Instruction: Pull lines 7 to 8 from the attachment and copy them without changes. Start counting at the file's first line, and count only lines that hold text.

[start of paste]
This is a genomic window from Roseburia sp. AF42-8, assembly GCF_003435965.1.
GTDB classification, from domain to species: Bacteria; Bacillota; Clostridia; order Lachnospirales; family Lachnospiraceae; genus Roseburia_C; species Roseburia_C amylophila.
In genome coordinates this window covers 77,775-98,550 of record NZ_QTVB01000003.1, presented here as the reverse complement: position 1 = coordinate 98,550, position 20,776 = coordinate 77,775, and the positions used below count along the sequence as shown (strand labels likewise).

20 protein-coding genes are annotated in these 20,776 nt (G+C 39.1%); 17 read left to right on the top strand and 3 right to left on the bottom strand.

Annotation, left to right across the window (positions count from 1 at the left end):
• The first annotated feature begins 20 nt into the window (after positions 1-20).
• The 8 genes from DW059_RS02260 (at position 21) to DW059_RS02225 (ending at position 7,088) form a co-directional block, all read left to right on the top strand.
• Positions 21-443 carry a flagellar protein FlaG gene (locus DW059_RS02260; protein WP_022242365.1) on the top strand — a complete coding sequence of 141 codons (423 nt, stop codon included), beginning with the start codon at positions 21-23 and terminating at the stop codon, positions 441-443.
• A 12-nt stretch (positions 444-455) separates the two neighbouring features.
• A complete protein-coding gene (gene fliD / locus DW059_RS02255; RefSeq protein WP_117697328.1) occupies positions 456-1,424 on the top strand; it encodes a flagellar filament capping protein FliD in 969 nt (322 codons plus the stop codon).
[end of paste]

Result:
• The 8 genes from DW059_RS02260 (at position 21) to DW059_RS02225 (ending at position 7,088) form a co-directional block, all read left to right on the top strand.
• Positions 21-443 carry a flagellar protein FlaG gene (locus DW059_RS02260; protein WP_022242365.1) on the top strand — a complete coding sequence of 141 codons (423 nt, stop codon included), beginning with the start codon at positions 21-23 and terminating at the stop codon, positions 441-443.